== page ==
This application claims priority to U.S. patent application Ser. No. 11/931,750, filed Oct. 31, 2007 and U.S. Provisional Application No. 60/976,298, filed Sep. 28, 2007, the entire disclosure of each of which are incorporated by reference herein in its entirety.
  • FIELD OF THE DISCLOSURE
  • [0002]
    The present disclosure relates generally to data storage systems and, more particularly, to techniques for virtual archiving.
  • BACKGROUND OF THE DISCLOSURE
  • [0003]
    In current Information Technology (IT) environments, duplicate copies of data may be made by data backup and data archiving. Data backup and data archiving may be performed by moving and/or copying data from an online storage tier (e.g., hard drives of client machines) to near-line or off-line storage. However, combining the two tasks may be difficult because data backup and data archiving may serve distinct but necessary functions.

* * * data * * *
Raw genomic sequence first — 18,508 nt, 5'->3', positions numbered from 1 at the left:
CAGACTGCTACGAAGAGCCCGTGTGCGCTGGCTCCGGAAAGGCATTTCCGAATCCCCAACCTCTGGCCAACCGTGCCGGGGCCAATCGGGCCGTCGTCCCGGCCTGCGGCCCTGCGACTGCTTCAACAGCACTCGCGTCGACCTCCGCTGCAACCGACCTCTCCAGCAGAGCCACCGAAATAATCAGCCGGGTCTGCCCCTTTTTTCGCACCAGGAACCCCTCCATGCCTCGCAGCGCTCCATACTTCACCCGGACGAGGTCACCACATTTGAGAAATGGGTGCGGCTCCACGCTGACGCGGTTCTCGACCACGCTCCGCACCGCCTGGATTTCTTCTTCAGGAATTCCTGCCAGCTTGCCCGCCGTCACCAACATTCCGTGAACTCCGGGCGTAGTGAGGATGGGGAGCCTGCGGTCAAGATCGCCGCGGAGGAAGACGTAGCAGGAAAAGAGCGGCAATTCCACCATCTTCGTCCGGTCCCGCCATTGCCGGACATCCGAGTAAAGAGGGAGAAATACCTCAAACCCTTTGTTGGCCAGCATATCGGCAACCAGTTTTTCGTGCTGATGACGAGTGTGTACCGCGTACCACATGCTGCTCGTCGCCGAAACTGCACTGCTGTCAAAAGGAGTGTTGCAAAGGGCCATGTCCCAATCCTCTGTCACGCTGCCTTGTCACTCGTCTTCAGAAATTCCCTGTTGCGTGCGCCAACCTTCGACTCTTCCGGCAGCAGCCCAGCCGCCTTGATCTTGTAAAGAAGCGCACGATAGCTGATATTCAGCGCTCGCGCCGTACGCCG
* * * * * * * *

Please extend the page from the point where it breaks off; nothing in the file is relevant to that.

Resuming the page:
• [0004]
    The purpose of backup may be to provide protection and operational recoverability for client machines. For example, a backup application may take snapshots of active data periodically to generate backup images. Data from backup images may be used to restore a computer to an operational state following a disaster, or restore a number of files after they have been accidentally deleted or corrupted. Backup operations therefore protect active data that may be changing on a frequent basis. However, most backup images are retained only for a short period of time (e.g., a few days or a few weeks) as later backup images supersede previous versions. Thus, backup may be designed as a short-term insurance policy to facilitate disaster recovery.